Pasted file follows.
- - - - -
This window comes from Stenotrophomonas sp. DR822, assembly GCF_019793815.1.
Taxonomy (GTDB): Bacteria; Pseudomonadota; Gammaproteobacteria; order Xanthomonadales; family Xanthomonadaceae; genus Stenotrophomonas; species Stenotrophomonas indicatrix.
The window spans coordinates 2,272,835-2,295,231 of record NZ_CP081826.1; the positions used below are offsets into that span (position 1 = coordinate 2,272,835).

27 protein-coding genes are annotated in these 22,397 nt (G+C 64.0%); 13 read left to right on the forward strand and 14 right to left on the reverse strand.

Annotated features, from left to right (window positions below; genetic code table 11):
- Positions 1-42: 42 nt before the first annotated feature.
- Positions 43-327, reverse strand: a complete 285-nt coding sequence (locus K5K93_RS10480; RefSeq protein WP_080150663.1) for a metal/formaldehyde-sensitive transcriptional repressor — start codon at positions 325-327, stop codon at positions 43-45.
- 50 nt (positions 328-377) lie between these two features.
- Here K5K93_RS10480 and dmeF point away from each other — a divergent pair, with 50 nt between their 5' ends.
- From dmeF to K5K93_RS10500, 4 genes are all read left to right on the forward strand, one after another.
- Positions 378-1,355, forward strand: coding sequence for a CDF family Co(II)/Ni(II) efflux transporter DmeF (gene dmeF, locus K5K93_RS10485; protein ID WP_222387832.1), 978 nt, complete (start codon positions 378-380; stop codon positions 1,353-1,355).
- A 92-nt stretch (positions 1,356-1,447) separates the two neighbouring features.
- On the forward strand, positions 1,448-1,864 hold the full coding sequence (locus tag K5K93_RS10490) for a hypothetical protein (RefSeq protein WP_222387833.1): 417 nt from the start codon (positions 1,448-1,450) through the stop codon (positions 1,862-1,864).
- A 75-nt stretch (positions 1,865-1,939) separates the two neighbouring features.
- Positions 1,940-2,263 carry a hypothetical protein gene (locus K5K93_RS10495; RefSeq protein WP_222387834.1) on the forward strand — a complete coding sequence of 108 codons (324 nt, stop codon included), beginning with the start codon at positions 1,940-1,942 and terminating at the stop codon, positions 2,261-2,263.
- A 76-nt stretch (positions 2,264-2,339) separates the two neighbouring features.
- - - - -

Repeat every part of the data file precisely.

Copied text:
This window comes from Stenotrophomonas sp. DR822, assembly GCF_019793815.1.
Taxonomy (GTDB): Bacteria; Pseudomonadota; Gammaproteobacteria; order Xanthomonadales; family Xanthomonadaceae; genus Stenotrophomonas; species Stenotrophomonas indicatrix.
The window spans coordinates 2,272,835-2,295,231 of record NZ_CP081826.1; the positions used below are offsets into that span (position 1 = coordinate 2,272,835).

27 protein-coding genes are annotated in these 22,397 nt (G+C 64.0%); 13 read left to right on the forward strand and 14 right to left on the reverse strand.

Annotated features, from left to right (window positions below; genetic code table 11):
- Positions 1-42: 42 nt before the first annotated feature.
- Positions 43-327, reverse strand: a complete 285-nt coding sequence (locus K5K93_RS10480; RefSeq protein WP_080150663.1) for a metal/formaldehyde-sensitive transcriptional repressor — start codon at positions 325-327, stop codon at positions 43-45.
- 50 nt (positions 328-377) lie between these two features.
- Here K5K93_RS10480 and dmeF point away from each other — a divergent pair, with 50 nt between their 5' ends.
- From dmeF to K5K93_RS10500, 4 genes are all read left to right on the forward strand, one after another.
- Positions 378-1,355, forward strand: coding sequence for a CDF family Co(II)/Ni(II) efflux transporter DmeF (gene dmeF, locus K5K93_RS10485; protein ID WP_222387832.1), 978 nt, complete (start codon positions 378-380; stop codon positions 1,353-1,355).
- A 92-nt stretch (positions 1,356-1,447) separates the two neighbouring features.
- On the forward strand, positions 1,448-1,864 hold the full coding sequence (locus tag K5K93_RS10490) for a hypothetical protein (RefSeq protein WP_222387833.1): 417 nt from the start codon (positions 1,448-1,450) through the stop codon (positions 1,862-1,864).
- A 75-nt stretch (positions 1,865-1,939) separates the two neighbouring features.
- Positions 1,940-2,263 carry a hypothetical protein gene (locus K5K93_RS10495; RefSeq protein WP_222387834.1) on the forward strand — a complete coding sequence of 108 codons (324 nt, stop codon included), beginning with the start codon at positions 1,940-1,942 and terminating at the stop codon, positions 2,261-2,263.
- A 76-nt stretch (positions 2,264-2,339) separates the two neighbouring features.